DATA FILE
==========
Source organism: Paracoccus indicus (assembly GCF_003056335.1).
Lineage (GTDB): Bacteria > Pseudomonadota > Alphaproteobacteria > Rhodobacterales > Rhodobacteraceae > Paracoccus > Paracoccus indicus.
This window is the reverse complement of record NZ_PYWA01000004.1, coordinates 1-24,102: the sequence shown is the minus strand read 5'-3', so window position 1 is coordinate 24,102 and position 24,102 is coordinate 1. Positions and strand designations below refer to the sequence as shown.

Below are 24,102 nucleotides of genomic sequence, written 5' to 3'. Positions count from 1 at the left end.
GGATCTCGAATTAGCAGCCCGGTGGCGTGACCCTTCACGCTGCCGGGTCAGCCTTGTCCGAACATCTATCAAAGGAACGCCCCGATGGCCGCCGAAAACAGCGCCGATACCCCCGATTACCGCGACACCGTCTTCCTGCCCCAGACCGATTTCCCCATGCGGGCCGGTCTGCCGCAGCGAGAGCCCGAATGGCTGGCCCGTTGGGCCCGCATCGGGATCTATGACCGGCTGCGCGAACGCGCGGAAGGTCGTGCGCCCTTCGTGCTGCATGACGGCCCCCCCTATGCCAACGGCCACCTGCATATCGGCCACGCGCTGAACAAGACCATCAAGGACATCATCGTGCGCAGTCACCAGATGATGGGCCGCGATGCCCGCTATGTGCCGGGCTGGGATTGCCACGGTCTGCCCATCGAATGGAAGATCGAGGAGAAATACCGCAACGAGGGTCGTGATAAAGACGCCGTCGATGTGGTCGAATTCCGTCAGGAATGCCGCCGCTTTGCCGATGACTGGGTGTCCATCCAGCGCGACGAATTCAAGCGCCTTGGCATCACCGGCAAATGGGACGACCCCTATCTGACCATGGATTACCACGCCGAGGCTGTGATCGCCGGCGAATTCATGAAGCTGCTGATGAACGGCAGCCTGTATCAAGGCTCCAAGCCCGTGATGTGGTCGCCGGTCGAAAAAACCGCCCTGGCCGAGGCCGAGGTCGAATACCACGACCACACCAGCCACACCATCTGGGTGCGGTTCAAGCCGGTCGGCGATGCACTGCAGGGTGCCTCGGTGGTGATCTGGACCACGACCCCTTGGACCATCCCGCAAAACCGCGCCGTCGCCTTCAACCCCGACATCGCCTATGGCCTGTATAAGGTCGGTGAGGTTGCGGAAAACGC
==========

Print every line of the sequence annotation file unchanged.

Source organism: Paracoccus indicus (assembly GCF_003056335.1).
Lineage (GTDB): Bacteria > Pseudomonadota > Alphaproteobacteria > Rhodobacterales > Rhodobacteraceae > Paracoccus > Paracoccus indicus.
This window is the reverse complement of record NZ_PYWA01000004.1, coordinates 1-24,102: the sequence shown is the minus strand read 5'-3', so window position 1 is coordinate 24,102 and position 24,102 is coordinate 1. Positions and strand designations below refer to the sequence as shown.

Below are 24,102 nucleotides of genomic sequence, written 5' to 3'. Positions count from 1 at the left end.
GGATCTCGAATTAGCAGCCCGGTGGCGTGACCCTTCACGCTGCCGGGTCAGCCTTGTCCGAACATCTATCAAAGGAACGCCCCGATGGCCGCCGAAAACAGCGCCGATACCCCCGATTACCGCGACACCGTCTTCCTGCCCCAGACCGATTTCCCCATGCGGGCCGGTCTGCCGCAGCGAGAGCCCGAATGGCTGGCCCGTTGGGCCCGCATCGGGATCTATGACCGGCTGCGCGAACGCGCGGAAGGTCGTGCGCCCTTCGTGCTGCATGACGGCCCCCCCTATGCCAACGGCCACCTGCATATCGGCCACGCGCTGAACAAGACCATCAAGGACATCATCGTGCGCAGTCACCAGATGATGGGCCGCGATGCCCGCTATGTGCCGGGCTGGGATTGCCACGGTCTGCCCATCGAATGGAAGATCGAGGAGAAATACCGCAACGAGGGTCGTGATAAAGACGCCGTCGATGTGGTCGAATTCCGTCAGGAATGCCGCCGCTTTGCCGATGACTGGGTGTCCATCCAGCGCGACGAATTCAAGCGCCTTGGCATCACCGGCAAATGGGACGACCCCTATCTGACCATGGATTACCACGCCGAGGCTGTGATCGCCGGCGAATTCATGAAGCTGCTGATGAACGGCAGCCTGTATCAAGGCTCCAAGCCCGTGATGTGGTCGCCGGTCGAAAAAACCGCCCTGGCCGAGGCCGAGGTCGAATACCACGACCACACCAGCCACACCATCTGGGTGCGGTTCAAGCCGGTCGGCGATGCACTGCAGGGTGCCTCGGTGGTGATCTGGACCACGACCCCTTGGACCATCCCGCAAAACCGCGCCGTCGCCTTCAACCCCGACATCGCCTATGGCCTGTATAAGGTCGGTGAGGTTGCGGAAAACGC